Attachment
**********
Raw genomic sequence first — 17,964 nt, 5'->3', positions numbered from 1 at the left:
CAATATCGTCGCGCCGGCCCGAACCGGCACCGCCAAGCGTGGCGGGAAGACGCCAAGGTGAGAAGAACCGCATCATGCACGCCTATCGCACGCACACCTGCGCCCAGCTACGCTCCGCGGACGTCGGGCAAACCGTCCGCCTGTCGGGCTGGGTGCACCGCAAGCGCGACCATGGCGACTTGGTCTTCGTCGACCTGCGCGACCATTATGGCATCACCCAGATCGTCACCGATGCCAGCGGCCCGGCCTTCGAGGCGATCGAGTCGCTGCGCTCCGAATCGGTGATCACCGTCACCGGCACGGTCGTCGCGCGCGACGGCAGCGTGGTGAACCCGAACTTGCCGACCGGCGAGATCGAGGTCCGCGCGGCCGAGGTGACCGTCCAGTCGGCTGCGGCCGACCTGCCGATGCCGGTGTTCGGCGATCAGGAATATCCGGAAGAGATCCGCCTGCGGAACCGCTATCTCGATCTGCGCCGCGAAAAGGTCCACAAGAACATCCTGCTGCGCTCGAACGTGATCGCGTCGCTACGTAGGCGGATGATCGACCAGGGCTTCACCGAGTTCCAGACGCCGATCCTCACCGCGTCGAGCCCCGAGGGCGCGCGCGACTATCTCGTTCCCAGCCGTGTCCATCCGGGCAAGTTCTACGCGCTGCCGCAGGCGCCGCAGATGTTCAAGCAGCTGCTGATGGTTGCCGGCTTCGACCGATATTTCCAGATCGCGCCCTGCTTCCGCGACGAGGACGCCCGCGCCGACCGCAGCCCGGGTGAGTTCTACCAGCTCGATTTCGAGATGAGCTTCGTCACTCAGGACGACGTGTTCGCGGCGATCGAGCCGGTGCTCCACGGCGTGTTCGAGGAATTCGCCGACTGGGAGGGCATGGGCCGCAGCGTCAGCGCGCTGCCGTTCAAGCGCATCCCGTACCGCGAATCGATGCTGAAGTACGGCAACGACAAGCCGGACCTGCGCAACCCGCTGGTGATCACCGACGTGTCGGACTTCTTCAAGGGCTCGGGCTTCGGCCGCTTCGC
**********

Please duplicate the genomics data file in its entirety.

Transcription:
Raw genomic sequence first — 17,964 nt, 5'->3', positions numbered from 1 at the left:
CAATATCGTCGCGCCGGCCCGAACCGGCACCGCCAAGCGTGGCGGGAAGACGCCAAGGTGAGAAGAACCGCATCATGCACGCCTATCGCACGCACACCTGCGCCCAGCTACGCTCCGCGGACGTCGGGCAAACCGTCCGCCTGTCGGGCTGGGTGCACCGCAAGCGCGACCATGGCGACTTGGTCTTCGTCGACCTGCGCGACCATTATGGCATCACCCAGATCGTCACCGATGCCAGCGGCCCGGCCTTCGAGGCGATCGAGTCGCTGCGCTCCGAATCGGTGATCACCGTCACCGGCACGGTCGTCGCGCGCGACGGCAGCGTGGTGAACCCGAACTTGCCGACCGGCGAGATCGAGGTCCGCGCGGCCGAGGTGACCGTCCAGTCGGCTGCGGCCGACCTGCCGATGCCGGTGTTCGGCGATCAGGAATATCCGGAAGAGATCCGCCTGCGGAACCGCTATCTCGATCTGCGCCGCGAAAAGGTCCACAAGAACATCCTGCTGCGCTCGAACGTGATCGCGTCGCTACGTAGGCGGATGATCGACCAGGGCTTCACCGAGTTCCAGACGCCGATCCTCACCGCGTCGAGCCCCGAGGGCGCGCGCGACTATCTCGTTCCCAGCCGTGTCCATCCGGGCAAGTTCTACGCGCTGCCGCAGGCGCCGCAGATGTTCAAGCAGCTGCTGATGGTTGCCGGCTTCGACCGATATTTCCAGATCGCGCCCTGCTTCCGCGACGAGGACGCCCGCGCCGACCGCAGCCCGGGTGAGTTCTACCAGCTCGATTTCGAGATGAGCTTCGTCACTCAGGACGACGTGTTCGCGGCGATCGAGCCGGTGCTCCACGGCGTGTTCGAGGAATTCGCCGACTGGGAGGGCATGGGCCGCAGCGTCAGCGCGCTGCCGTTCAAGCGCATCCCGTACCGCGAATCGATGCTGAAGTACGGCAACGACAAGCCGGACCTGCGCAACCCGCTGGTGATCACCGACGTGTCGGACTTCTTCAAGGGCTCGGGCTTCGGCCGCTTCGC